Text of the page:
Parents unaware of last-minute measles closures

Parents and preschool teachers around Apia found themselves stranded on Thursday morning after a last-minute communication from the Ministry of Health (M.O.H.) was released requiring under-fives to stay home from preschool until further notice to avoid further spread of measles. 

On Wednesday evening, M.O.H sent a notice for publication in the media advising all preschools and day care centres be closed until further notice, as numbers of young children with the highly contagious measles virus soars. 

In its latest official update, M.O.H reports there are now 314 suspected cases of measles, and most of them are in children under four years old.


Matile Gabriel, the Principal of Mrs. Gabriel’s Preschool in Vaimea, still had several students on the playground and in the classroom on Thursday, saying she wasn’t able to tell every parent not to come.

Many families travel from as far as Faleolo and Aleipata for their children to attend the preschool and they were not set to return until the evening.

There are around 150 children on the roll, and around half arrived for school in the morning. Some went home but those living further afield stayed.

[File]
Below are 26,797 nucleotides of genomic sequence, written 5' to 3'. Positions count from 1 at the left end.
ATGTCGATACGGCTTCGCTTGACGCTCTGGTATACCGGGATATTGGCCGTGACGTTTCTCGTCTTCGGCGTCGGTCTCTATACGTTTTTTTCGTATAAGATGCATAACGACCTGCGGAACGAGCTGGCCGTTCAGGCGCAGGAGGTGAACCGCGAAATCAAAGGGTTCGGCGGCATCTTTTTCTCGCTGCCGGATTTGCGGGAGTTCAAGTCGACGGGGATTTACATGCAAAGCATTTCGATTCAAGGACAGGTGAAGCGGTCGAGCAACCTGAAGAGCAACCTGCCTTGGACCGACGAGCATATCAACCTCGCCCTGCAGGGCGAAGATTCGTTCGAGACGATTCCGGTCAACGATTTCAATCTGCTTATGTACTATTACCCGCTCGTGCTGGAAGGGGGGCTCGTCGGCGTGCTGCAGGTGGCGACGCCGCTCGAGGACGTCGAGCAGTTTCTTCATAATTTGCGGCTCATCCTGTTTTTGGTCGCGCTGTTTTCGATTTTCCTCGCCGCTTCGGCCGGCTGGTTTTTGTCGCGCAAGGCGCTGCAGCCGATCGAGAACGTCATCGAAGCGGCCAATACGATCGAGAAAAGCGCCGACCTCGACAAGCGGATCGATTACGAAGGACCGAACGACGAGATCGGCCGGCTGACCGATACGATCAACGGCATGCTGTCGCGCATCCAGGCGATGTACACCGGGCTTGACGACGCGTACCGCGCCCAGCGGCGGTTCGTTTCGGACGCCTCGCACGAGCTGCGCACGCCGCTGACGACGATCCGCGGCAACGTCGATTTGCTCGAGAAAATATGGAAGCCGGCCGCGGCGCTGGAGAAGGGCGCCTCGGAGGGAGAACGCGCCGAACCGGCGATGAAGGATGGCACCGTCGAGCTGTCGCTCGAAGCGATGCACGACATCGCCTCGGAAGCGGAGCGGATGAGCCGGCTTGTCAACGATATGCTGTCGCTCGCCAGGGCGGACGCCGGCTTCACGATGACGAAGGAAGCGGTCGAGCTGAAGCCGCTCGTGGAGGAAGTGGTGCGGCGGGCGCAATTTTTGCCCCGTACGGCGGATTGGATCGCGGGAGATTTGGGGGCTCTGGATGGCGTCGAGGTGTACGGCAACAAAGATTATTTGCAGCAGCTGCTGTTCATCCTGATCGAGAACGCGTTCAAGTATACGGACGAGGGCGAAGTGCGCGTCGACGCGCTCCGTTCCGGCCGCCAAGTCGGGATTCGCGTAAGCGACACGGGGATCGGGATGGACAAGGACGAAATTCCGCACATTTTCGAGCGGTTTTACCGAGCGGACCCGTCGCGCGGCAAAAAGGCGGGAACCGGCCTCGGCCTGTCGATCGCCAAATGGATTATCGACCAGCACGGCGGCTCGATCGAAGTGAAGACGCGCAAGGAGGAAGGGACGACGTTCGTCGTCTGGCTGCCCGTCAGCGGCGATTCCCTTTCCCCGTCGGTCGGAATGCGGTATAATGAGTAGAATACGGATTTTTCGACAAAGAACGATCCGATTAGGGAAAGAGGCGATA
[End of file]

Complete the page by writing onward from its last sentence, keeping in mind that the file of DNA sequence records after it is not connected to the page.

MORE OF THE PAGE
It was her daughter-in-law who informed Ms. Gabriel of the Ministry’s decision to close the preschools, and she says the disease hasn’t hit her students yet.

“I told all the parents early, if they see symptoms to stay home, just to be safe,” she said. Six or seven families have done just that and so far no one has come down with measles.


 

But in Papauta’s Setema Fou preschool, Principal Malama Tavui Toatasi said she was identifying symptoms in her students and calling parents to take them home. 

On at least four occasions, Ms. Toatasi said she had spotted rashes on children’s bodies and noticed them coughing so had to request they be taken out of preschool until they get well.

She said there is no issue with closing the preschool until the epidemic slows to a halt, as the church is under the Methodist Board of Education.

There are 31 children on the roll, but only a third arrived in the morning which needed to be sent home. 

 


But for Ms. Gabriel, her private preschool may struggle without the fees to pay teachers, and keep the power running.

Some families had not yet paid for term four, and now that they likely won’t be returning for several weeks they may opt not to at all, she worries.

And with doctors visiting on an annual basis to deliver vaccines, she feels her students were all protected anyway. 

“The parents still want to bring their children to school, especially those who paid for the term already,” she said.



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